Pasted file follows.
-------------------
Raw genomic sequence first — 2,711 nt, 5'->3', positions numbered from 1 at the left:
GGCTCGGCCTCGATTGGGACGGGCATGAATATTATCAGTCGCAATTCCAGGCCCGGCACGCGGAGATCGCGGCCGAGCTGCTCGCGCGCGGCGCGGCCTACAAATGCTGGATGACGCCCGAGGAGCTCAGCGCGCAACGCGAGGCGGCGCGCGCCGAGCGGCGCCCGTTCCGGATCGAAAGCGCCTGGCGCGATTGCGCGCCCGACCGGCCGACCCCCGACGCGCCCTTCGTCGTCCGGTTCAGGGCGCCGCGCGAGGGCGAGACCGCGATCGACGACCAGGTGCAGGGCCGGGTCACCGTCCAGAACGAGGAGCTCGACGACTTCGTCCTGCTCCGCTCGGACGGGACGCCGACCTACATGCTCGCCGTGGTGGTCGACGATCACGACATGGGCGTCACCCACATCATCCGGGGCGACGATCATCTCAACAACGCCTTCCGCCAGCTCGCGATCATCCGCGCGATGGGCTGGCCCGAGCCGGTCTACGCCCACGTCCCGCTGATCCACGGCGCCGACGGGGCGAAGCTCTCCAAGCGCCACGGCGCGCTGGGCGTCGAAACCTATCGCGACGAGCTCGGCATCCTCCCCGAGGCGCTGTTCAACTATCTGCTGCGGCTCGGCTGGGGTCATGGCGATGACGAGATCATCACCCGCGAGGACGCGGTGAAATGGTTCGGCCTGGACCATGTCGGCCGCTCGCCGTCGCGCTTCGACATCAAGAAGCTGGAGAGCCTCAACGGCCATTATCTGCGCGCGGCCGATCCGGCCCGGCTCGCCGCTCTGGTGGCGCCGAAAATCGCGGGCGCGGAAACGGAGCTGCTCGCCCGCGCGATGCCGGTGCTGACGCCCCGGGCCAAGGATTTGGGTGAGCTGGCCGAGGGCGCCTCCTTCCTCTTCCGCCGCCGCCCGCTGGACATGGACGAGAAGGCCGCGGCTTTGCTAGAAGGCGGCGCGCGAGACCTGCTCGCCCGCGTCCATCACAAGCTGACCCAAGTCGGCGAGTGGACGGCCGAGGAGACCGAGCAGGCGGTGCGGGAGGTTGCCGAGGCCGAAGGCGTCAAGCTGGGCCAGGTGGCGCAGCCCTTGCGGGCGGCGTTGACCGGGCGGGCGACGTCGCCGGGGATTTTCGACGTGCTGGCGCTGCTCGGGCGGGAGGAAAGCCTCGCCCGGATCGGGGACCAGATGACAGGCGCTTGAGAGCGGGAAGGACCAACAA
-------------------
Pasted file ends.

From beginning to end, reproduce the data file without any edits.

Raw genomic sequence first — 2,711 nt, 5'->3', positions numbered from 1 at the left:
GGCTCGGCCTCGATTGGGACGGGCATGAATATTATCAGTCGCAATTCCAGGCCCGGCACGCGGAGATCGCGGCCGAGCTGCTCGCGCGCGGCGCGGCCTACAAATGCTGGATGACGCCCGAGGAGCTCAGCGCGCAACGCGAGGCGGCGCGCGCCGAGCGGCGCCCGTTCCGGATCGAAAGCGCCTGGCGCGATTGCGCGCCCGACCGGCCGACCCCCGACGCGCCCTTCGTCGTCCGGTTCAGGGCGCCGCGCGAGGGCGAGACCGCGATCGACGACCAGGTGCAGGGCCGGGTCACCGTCCAGAACGAGGAGCTCGACGACTTCGTCCTGCTCCGCTCGGACGGGACGCCGACCTACATGCTCGCCGTGGTGGTCGACGATCACGACATGGGCGTCACCCACATCATCCGGGGCGACGATCATCTCAACAACGCCTTCCGCCAGCTCGCGATCATCCGCGCGATGGGCTGGCCCGAGCCGGTCTACGCCCACGTCCCGCTGATCCACGGCGCCGACGGGGCGAAGCTCTCCAAGCGCCACGGCGCGCTGGGCGTCGAAACCTATCGCGACGAGCTCGGCATCCTCCCCGAGGCGCTGTTCAACTATCTGCTGCGGCTCGGCTGGGGTCATGGCGATGACGAGATCATCACCCGCGAGGACGCGGTGAAATGGTTCGGCCTGGACCATGTCGGCCGCTCGCCGTCGCGCTTCGACATCAAGAAGCTGGAGAGCCTCAACGGCCATTATCTGCGCGCGGCCGATCCGGCCCGGCTCGCCGCTCTGGTGGCGCCGAAAATCGCGGGCGCGGAAACGGAGCTGCTCGCCCGCGCGATGCCGGTGCTGACGCCCCGGGCCAAGGATTTGGGTGAGCTGGCCGAGGGCGCCTCCTTCCTCTTCCGCCGCCGCCCGCTGGACATGGACGAGAAGGCCGCGGCTTTGCTAGAAGGCGGCGCGCGAGACCTGCTCGCCCGCGTCCATCACAAGCTGACCCAAGTCGGCGAGTGGACGGCCGAGGAGACCGAGCAGGCGGTGCGGGAGGTTGCCGAGGCCGAAGGCGTCAAGCTGGGCCAGGTGGCGCAGCCCTTGCGGGCGGCGTTGACCGGGCGGGCGACGTCGCCGGGGATTTTCGACGTGCTGGCGCTGCTCGGGCGGGAGGAAAGCCTCGCCCGGATCGGGGACCAGATGACAGGCGCTTGAGAGCGGGAAGGACCAACAA